We had an interesting winter here in Baltimore with the record snow fall, but I think I can officially say the spring weather has arrived. April definitely began like a lion, but it left like a lamb with beautiful 70-80 degree weather. Spring also means that the local festivals and events are beginning.

At the beginning of April, despite some cool evenLight Cityings, Baltimore hosted the inaugural Light City, “A festival of light, music and innovation.” Designed along the inner harbor, people gathered to see light displays that incorporated storytelling, motion and sound. The weeklong festival was declared a success and planning is already in motion for the 2017 Light City to be expanded to 10 days. To the right is a picture my co-worker’s husband took.

Personally, I’m really looking forward to the Baltimore Book Festival. After all, anything involving books is pretty awesome, but a three day festival in the fall? Baltimore can count on me being there!

Being new to the city, this coming summer I’ll be writing several posts about discovering Baltimore. I hope you join me as I explore the many different festivals and events that make up the community fondly known as Charm City. And since I won’t be able to attend every single event, here is a great listing that allows you to filter the events.

As I learned when I started here at the Bloomberg School of Public Health, Public Health is about serving the communities and the population, rather than the individual. All our students have a particular focus on what topic in a particular community or population they want to work with, whether it is toilets in India, Dengue Virus research, gun policy, or one of the thousands of other topics being researched and studied. But putting into practice what you’re learning in the Baltimore community is a wonderful opportunity open to all Bloomberg students.Student Volunteering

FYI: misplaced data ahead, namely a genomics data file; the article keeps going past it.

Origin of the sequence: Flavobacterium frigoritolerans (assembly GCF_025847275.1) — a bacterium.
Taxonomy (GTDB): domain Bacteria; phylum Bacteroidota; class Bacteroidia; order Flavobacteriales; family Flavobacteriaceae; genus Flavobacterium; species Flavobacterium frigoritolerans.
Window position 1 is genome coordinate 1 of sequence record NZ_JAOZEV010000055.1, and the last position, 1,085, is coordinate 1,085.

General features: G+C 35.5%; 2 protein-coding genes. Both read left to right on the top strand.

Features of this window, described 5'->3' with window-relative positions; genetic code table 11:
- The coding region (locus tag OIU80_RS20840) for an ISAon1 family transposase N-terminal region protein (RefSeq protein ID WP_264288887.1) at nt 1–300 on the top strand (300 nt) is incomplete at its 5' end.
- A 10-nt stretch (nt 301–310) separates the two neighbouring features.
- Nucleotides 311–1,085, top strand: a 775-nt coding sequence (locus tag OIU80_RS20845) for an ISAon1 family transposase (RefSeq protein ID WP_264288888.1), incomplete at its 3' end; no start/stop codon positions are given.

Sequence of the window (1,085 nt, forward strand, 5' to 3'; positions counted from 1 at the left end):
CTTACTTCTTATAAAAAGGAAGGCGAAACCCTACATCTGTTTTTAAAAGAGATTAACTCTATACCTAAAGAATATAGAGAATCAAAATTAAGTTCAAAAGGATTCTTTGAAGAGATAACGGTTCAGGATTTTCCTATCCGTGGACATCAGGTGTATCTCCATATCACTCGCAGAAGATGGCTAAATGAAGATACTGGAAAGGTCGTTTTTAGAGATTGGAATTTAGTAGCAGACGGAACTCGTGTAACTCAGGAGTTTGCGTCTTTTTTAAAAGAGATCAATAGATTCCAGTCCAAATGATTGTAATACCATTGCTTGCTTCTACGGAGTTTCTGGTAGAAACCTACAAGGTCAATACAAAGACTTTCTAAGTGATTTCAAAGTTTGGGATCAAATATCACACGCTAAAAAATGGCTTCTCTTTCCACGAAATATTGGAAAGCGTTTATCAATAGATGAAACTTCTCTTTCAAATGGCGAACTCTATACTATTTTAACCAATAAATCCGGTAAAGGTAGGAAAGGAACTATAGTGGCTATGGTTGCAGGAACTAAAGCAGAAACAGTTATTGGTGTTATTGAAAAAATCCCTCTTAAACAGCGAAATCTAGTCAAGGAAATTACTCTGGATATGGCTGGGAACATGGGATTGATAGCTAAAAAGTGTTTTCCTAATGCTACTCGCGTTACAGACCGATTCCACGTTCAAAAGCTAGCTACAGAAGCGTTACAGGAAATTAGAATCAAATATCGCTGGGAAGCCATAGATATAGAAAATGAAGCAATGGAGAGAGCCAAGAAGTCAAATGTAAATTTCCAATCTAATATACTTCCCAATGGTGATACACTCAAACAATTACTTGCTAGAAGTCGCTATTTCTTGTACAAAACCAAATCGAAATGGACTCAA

The Student Outreach Resource Center (SOURCE) was founded ten years ago to connect the Bloomberg School of Public Health, the Johns Hopkins School of Medicine and the Johns Hopkins School of Nursing with the Baltimore community. Partnering with a large number of organizations ranging from advocacy, chronic/infectious diseases, and tutoring/mentoring, students from the medical campus are able to reach out with their personal skills and expertise and practice public health in our urban setting. Whether students are looking for a short term or long term commitment, our students have the opportunity to put into practice the very ideas they are discussing during class in the community.

Our tagline is Protecting Health, Saving Lives-Millions at a Time. That tagline isn’t just referring to the work as a whole the School is doing, or what our alumni have and are accomplishing, it also is for our current students who volunteer in Baltimore thanks to the opportunities SOURCE provides.

I apologize for the silence.

We’ve been busy – in part with our usual spring tasks of preparing for Orientation and fall recruitment– but also with talking about and reflecting upon the events surrounding Freddie Gray’s death.

On Wednesday, April 29, the Bloomberg School held a town hall of students, alumni, faculty and staff to discuss our commitment to this city and the challenges its people face. Today, the School is hosting “Engage Baltimore: A Day of Reflection and Progress.” This event features speakers and performances from the community providing a venue for attendees to find ways of moving forward together.

To keep the momentum toward meaningful change, the Bloomberg School has also launched a website, Engage Baltimore, with daily updates, volunteer opportunities, and a news feed highlighting public health efforts and heroes in our neighborhood.

Like so many cities, Baltimore has a host of complex issues that will not be easy to solve. But finding solutions that help whole communities is what public health is all about.

We’re proud of our school and its commitment to this city. And we’re proud of this city, its efforts toward healing and that we call it home.

View of Baltimore from JHSPH ninth floor